Friday, 20 January 2017


Jesus always kept the Law - perfectly. But that's not all He did and said. He also spoke of changes coming.
For example, He said the time was coming, and now was, when true worshipers would no longer go up to Jerusalem to worship as required by the Torah, but they would worship in spirit and in truth.
Then He said "this is the New Testament in my blood, which is shed for many". A new testament, inaugurated for many - not just for Jews.
And after His resurrection He gave the Apostles a new commission - to go and preach the Gospel to all nations. That was something new and different.
The Apostle Paul didn't always keep the Law - not literally, in its entirety.
For example, he didn't always make the thrice-yearly pilgrimages to Jerusalem, as required by the Torah, to keep the Feasts - even when he could have. Sometimes he stayed in whatever Gentile city he was in, and continued preaching the Gospel, sometimes for years at a time without a break. That wasn't strict Torah-observance.
Sometimes Paul did make the trek to Jerusalem though. He even visited the Temple, not because he had to, but because he could. He made himself as under the law, to those who were under the Law, just as on most occasions he lived as someone not under the law, to those not under the law - strategically, in order to remove avoidable barriers to people adopting the faith of Christ.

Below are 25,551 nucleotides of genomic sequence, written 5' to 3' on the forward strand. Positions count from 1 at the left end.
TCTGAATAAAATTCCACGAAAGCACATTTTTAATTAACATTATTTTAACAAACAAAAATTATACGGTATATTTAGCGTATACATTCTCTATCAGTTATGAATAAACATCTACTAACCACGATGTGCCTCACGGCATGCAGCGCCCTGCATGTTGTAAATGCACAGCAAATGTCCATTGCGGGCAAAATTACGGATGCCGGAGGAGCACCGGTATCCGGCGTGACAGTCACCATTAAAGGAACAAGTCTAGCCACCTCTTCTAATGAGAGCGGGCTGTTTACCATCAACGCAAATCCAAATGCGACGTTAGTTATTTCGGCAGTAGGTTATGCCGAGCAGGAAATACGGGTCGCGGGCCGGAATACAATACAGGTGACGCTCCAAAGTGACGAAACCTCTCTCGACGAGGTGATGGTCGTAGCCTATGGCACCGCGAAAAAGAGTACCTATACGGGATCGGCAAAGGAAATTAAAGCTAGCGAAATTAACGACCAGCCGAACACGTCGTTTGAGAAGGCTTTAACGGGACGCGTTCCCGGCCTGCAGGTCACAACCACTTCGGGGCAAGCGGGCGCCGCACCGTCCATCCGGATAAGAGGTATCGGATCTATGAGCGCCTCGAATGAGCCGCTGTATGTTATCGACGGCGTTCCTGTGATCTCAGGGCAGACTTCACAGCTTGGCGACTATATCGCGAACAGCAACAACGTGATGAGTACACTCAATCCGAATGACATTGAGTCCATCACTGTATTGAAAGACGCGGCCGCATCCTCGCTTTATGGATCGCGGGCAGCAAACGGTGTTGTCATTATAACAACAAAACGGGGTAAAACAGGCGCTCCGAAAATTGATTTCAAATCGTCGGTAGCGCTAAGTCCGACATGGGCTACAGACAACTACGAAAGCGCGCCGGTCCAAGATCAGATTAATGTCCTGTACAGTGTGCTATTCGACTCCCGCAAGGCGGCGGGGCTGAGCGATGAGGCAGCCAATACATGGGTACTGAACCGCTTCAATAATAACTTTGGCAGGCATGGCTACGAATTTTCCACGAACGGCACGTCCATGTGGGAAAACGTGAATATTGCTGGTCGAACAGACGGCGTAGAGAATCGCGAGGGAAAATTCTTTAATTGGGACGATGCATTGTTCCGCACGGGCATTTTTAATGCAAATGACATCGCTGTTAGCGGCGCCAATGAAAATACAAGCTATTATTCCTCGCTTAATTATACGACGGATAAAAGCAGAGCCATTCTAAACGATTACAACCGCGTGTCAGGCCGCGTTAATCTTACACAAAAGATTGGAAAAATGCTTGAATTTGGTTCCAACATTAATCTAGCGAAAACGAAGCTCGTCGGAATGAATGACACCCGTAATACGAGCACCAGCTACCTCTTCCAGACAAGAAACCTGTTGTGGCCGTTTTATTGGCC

But Paul never required Gentile believers to become circumcised, to adopt Jewish food-laws, to observe the Sabbaths, to keep the Feasts, to make pilgrimage to Jerusalem, or to offer the sacrifices commanded by Moses.
But he did say that believing the Gospel and receiving the grace of God would result in a person experiencing and carrying-out all of the spiritual truths, ethics and morals which had been foretold, foreseen and foreshadowed in the Law and Prophets.
That's something not even the Law itself could achieve!

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